A traveler wears a mask while walking through John F Kennedy International Airport amid coronavirus fears in New York on March 11. — Reuters

Coronavirus: Who really needs to wear a face mask?

Many across Asia wear face masks for protection against Covid-19; in Europe and the US, they are less commonly worn.
Published March 26, 2020

LONDON: Many people across Asia wear face masks to try and protect themselves against Covid-19, the disease caused by the new coronavirus. In Europe and the United States, masks are less commonly worn, but many people are asking: Should they wear them during the pandemic?

The World Health Organisation’s advice is that if you are healthy, you only need to wear a mask if:

  • You are caring for someone with suspected or confirmed Covid-19 infection.

  • You are coughing or sneezing yourself, or suspect you might have Covid-19.

Masks work by capturing droplets that are dispersed in coughs, sneezes and breath — these are the main transmission route of the new coronavirus.

There are two main types of mask: surgical masks, which are strips of fabric worn across the nose and mouth and closer-fitting ones sometimes called respirators.

  • Close-fitting masks — such as N95 ones — can offer good, but not total protection against infectious droplets, while the next rank up — the N99-rated masks — can give better protection, but some find them difficult to breathe through.

  • The “N” rating relates to the percentage of particles of at least 0.3 microns in diametre that the mask is designed to block: N95 masks stop 95pc and N99 masks stop 99pc.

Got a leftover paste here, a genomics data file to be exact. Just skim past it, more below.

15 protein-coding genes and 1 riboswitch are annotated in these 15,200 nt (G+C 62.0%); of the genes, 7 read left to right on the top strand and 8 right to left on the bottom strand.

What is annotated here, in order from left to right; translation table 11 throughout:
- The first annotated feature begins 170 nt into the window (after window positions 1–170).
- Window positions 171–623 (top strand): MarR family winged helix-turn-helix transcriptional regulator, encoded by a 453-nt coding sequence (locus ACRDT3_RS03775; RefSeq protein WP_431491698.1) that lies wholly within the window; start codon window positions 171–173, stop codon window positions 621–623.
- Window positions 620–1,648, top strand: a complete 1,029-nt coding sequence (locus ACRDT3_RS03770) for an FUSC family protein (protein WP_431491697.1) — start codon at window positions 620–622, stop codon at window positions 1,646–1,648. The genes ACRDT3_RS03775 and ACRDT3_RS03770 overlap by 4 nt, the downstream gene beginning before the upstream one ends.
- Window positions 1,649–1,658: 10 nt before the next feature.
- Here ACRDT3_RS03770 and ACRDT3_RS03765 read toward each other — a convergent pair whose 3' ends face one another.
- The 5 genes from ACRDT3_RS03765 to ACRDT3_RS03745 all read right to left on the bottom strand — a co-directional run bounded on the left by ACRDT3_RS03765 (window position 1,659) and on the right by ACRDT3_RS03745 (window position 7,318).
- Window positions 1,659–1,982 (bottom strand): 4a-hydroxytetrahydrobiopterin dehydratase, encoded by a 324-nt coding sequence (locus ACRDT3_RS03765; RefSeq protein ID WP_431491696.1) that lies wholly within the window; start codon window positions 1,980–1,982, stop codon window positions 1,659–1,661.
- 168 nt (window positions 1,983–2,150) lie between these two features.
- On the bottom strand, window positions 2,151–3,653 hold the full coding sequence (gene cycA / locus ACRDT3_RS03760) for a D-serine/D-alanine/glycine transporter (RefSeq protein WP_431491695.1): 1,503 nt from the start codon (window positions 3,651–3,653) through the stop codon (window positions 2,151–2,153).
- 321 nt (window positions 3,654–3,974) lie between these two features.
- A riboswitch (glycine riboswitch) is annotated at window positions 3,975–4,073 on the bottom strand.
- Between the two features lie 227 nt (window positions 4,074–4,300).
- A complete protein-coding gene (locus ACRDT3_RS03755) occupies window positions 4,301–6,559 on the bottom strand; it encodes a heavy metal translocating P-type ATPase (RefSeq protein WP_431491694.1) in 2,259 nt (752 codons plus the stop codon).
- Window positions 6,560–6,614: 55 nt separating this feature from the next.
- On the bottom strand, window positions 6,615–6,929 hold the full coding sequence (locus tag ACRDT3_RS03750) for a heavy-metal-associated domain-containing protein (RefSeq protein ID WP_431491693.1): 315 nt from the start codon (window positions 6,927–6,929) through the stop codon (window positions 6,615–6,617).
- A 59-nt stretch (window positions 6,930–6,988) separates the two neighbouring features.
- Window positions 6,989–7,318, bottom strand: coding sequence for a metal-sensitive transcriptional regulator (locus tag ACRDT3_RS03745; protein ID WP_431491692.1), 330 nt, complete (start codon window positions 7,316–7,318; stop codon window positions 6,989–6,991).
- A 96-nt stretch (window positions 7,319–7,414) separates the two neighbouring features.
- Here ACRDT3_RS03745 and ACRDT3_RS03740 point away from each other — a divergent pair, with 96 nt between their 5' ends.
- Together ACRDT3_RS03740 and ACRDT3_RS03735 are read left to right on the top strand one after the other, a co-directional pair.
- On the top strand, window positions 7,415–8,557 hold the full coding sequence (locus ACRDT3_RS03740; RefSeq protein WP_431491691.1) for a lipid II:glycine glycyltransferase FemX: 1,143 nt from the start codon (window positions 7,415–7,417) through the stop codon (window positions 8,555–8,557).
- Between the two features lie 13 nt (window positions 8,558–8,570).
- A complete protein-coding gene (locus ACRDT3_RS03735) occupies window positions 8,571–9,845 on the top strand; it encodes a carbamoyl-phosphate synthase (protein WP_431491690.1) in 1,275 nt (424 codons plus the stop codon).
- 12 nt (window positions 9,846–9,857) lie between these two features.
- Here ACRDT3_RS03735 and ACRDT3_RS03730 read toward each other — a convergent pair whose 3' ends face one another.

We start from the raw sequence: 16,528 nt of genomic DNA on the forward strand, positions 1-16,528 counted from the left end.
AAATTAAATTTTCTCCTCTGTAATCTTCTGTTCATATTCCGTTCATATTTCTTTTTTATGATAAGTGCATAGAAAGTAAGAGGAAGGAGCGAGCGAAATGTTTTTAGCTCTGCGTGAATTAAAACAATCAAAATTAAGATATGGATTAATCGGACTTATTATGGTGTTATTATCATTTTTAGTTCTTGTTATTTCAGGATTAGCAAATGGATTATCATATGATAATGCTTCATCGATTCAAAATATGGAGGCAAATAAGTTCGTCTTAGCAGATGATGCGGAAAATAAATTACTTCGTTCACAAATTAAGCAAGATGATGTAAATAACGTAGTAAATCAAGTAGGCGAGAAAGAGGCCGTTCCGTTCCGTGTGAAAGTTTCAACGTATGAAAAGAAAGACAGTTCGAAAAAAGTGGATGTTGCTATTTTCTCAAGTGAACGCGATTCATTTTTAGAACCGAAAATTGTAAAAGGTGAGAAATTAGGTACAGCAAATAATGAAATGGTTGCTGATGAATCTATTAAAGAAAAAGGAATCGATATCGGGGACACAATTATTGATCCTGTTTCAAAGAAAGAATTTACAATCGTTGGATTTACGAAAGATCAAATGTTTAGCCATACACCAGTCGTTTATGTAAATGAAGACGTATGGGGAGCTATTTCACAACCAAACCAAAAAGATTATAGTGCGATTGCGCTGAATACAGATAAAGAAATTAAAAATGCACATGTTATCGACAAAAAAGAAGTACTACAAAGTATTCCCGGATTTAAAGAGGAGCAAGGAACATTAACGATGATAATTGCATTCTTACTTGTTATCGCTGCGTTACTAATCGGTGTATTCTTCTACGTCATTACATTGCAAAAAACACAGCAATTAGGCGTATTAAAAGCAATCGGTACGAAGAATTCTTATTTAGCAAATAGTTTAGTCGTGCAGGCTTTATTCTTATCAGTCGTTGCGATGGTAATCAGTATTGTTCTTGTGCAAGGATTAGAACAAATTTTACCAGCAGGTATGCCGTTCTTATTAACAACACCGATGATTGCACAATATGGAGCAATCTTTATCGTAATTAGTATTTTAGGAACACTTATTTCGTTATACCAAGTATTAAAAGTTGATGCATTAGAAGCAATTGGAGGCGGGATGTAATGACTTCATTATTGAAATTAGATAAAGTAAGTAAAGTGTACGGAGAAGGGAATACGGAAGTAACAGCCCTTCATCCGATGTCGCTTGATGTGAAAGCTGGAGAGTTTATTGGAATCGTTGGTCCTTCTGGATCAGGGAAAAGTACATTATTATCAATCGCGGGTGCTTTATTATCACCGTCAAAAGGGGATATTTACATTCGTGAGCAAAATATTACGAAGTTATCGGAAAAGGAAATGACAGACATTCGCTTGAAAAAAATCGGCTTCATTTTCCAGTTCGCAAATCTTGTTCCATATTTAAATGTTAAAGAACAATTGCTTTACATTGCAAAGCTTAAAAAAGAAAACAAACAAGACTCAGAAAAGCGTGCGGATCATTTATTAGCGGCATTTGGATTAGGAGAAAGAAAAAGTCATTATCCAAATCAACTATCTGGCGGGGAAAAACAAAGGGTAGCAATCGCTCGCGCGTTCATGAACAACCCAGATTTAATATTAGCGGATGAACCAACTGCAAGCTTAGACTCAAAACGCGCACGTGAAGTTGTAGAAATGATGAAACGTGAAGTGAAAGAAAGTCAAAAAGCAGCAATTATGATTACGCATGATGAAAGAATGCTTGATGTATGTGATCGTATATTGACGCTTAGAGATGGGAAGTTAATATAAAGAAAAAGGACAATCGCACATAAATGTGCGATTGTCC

• Some masks have a valve in the front to help prevent moisture in exhaled breath condensing on the inside, making the mask wet and more liable to virus penetration.

  • Masks are only effective if you combine wearing them with frequent handwashing and ensure you don’t touch your face.

  • Anyone using a mask should make sure their hands are thoroughly cleaned with soap and water or an alcohol-based hand sanitiser before putting it on.

  • The mask should cover your mouth and nose, and there should be no gaps between your face and the mask.

  • As much as possible, avoid touching the mask.

  • When the mask becomes damp, replace it with a new one. Do not re-use single-use masks.

“Wearing a mask can also reduce the propensity for people to touch their faces, which happens many more times a day than we all realise and is a major source of infection without proper hand hygiene,” said Stephen Griffin, an associate professor at Leeds University’s Institute of Medical Research.

Published in Dawn, March 26th, 2020